A team of researchers, Prof. Dr. Birgit Esser, Prof. Dr. Anna Fischer and Prof. Dr. Ingo Krossing helped make a significant advancement in the development of aluminum-ion battery. The group created a positive aluminum-ion electrode out of an organic redox polymer material that has shown greater storing capacity than the conventional graphite. The redox polymer electrode demonstrated great promise after undergoing 5,000 charge cycles at 10 degrees Centigrade, whilst still retaining 88% of its energy.
The Current Focus on the Development of Aluminum-Ion Batteries
The goal in the development of aluminum-ion batteries is to introduce them as potential alternatives to the conventional lithium batteries. Lithium has become a hard-to-source material and at the same time difficult to use as recycling material. Aluminum on the other hand, is abundantly occurring on the Earth’s crust. It is highly recyclable as it is comparatively safer, making it a more cost-effective mineral than lithium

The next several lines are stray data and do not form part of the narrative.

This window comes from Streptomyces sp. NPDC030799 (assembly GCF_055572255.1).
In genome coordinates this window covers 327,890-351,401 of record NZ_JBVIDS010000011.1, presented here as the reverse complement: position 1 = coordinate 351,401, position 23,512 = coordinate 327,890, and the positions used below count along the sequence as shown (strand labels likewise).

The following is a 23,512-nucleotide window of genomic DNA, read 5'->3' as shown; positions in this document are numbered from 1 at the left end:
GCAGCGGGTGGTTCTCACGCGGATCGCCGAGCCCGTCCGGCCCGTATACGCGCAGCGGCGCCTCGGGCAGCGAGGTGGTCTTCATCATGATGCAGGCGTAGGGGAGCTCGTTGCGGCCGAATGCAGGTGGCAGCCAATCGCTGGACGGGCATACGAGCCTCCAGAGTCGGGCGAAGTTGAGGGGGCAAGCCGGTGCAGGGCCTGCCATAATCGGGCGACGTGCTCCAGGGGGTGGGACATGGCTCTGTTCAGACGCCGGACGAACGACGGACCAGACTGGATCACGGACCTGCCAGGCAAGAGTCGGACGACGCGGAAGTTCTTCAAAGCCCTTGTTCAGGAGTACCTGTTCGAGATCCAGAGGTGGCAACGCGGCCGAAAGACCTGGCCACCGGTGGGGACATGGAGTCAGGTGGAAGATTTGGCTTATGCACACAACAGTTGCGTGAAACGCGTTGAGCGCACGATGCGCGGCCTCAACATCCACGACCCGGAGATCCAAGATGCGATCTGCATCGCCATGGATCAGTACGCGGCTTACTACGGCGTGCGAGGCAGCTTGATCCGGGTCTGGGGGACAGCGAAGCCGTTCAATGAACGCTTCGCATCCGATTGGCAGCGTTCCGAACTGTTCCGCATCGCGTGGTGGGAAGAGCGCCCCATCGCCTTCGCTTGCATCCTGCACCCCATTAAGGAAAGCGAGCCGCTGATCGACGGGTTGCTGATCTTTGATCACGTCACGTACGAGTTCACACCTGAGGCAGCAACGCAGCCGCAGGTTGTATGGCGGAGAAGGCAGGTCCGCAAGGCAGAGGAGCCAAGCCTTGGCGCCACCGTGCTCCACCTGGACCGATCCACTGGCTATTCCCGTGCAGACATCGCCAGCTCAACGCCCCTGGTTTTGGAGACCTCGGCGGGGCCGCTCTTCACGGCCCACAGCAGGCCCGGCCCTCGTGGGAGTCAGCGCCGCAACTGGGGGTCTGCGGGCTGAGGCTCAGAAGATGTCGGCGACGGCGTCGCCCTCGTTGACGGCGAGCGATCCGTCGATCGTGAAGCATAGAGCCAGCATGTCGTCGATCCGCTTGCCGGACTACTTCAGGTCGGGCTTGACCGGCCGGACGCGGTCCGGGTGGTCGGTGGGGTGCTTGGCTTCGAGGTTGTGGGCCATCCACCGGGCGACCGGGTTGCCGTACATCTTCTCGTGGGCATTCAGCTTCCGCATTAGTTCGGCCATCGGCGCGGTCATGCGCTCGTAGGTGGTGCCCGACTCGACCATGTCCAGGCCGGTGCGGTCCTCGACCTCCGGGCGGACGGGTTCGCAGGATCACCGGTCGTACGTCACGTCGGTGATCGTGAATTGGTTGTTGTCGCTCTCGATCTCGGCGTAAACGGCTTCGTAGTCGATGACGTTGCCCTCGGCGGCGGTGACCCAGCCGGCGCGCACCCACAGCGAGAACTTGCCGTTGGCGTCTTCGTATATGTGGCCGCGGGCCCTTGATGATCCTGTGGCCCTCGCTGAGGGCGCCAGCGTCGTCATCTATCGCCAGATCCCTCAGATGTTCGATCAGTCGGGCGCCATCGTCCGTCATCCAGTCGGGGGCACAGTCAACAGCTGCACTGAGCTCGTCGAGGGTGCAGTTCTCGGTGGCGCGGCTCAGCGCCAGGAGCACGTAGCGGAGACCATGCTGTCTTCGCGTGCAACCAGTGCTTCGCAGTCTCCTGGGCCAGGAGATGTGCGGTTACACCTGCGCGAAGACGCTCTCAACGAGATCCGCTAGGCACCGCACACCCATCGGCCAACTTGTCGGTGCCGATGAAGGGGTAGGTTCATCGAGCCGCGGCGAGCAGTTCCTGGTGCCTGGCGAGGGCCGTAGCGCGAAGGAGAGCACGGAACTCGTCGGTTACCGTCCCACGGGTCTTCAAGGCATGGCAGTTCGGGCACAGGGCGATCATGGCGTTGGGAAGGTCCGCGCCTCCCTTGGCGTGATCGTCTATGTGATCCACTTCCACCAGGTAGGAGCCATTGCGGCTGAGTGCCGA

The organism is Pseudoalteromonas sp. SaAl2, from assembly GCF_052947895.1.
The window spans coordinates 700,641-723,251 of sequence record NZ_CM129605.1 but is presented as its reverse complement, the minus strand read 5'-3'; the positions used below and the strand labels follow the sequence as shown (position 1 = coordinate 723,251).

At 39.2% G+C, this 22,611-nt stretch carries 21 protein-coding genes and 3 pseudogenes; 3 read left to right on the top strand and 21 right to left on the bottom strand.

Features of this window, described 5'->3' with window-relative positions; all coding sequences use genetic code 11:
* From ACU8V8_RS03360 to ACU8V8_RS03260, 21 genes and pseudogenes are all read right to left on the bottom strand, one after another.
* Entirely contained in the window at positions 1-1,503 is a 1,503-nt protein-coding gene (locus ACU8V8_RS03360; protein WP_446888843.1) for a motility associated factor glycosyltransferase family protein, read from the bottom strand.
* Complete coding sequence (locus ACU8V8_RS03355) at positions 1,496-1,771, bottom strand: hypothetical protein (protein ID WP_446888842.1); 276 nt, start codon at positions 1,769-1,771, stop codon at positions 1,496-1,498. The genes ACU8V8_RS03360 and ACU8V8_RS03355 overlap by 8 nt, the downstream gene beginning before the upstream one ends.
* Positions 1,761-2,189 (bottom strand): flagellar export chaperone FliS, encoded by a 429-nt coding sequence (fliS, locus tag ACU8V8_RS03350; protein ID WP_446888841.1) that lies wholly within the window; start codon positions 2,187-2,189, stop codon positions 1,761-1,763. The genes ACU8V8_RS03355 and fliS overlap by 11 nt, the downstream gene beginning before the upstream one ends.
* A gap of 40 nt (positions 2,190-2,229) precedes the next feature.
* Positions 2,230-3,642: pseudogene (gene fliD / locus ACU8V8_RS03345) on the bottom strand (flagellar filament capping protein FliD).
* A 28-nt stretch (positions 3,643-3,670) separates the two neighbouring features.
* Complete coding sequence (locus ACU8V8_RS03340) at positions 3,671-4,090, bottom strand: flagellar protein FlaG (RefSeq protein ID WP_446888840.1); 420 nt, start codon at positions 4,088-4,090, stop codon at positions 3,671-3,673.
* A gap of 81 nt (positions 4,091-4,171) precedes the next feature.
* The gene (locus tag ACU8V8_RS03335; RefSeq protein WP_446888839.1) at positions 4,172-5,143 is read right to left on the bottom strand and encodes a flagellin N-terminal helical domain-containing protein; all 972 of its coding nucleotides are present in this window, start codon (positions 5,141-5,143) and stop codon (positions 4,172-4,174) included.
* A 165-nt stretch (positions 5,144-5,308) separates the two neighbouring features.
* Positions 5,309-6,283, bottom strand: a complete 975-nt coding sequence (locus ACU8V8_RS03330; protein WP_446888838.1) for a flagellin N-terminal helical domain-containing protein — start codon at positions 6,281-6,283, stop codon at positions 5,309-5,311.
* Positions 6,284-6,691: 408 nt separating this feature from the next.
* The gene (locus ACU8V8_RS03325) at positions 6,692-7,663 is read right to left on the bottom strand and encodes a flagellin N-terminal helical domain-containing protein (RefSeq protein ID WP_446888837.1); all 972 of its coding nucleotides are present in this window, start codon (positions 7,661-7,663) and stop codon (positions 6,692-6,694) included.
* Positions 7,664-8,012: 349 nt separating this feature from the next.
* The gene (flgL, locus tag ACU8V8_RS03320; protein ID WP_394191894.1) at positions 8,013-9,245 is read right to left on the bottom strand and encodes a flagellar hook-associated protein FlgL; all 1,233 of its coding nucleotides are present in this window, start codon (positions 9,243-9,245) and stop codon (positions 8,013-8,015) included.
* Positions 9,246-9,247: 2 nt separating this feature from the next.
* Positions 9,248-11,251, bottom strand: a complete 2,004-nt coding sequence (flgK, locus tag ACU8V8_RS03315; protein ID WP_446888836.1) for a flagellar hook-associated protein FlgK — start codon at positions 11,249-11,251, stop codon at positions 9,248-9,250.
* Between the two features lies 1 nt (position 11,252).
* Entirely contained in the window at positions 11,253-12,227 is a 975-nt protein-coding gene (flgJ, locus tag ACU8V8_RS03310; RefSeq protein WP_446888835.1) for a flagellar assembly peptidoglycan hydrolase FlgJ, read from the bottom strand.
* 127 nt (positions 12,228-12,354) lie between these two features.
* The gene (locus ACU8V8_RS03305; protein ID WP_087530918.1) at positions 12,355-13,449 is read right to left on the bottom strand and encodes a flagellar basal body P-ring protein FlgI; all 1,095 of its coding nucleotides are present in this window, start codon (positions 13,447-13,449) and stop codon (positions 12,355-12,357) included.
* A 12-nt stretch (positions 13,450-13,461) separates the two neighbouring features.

The Search for Materials with Greater Storage Capacity
Researchers focused on enhancing the properties of aluminum batteries Their next goal was to look for appropriate materials that can give the electrode better and more storage capacity.
The goal was achieved by the team of scientists at University of Freiburg in Germany, led by Dr. Gauthier Studer. The scientists used organic redox polymers as electrodes of the aluminum batteries.
In the early stages of the development, the experiments already showed that aluminum-ion had the capacity to store what was previously unattainable.
The final result was significant as the electrodes made from organic redox polymers of phenothiazine, were able to surpass the storage capacity of graphite.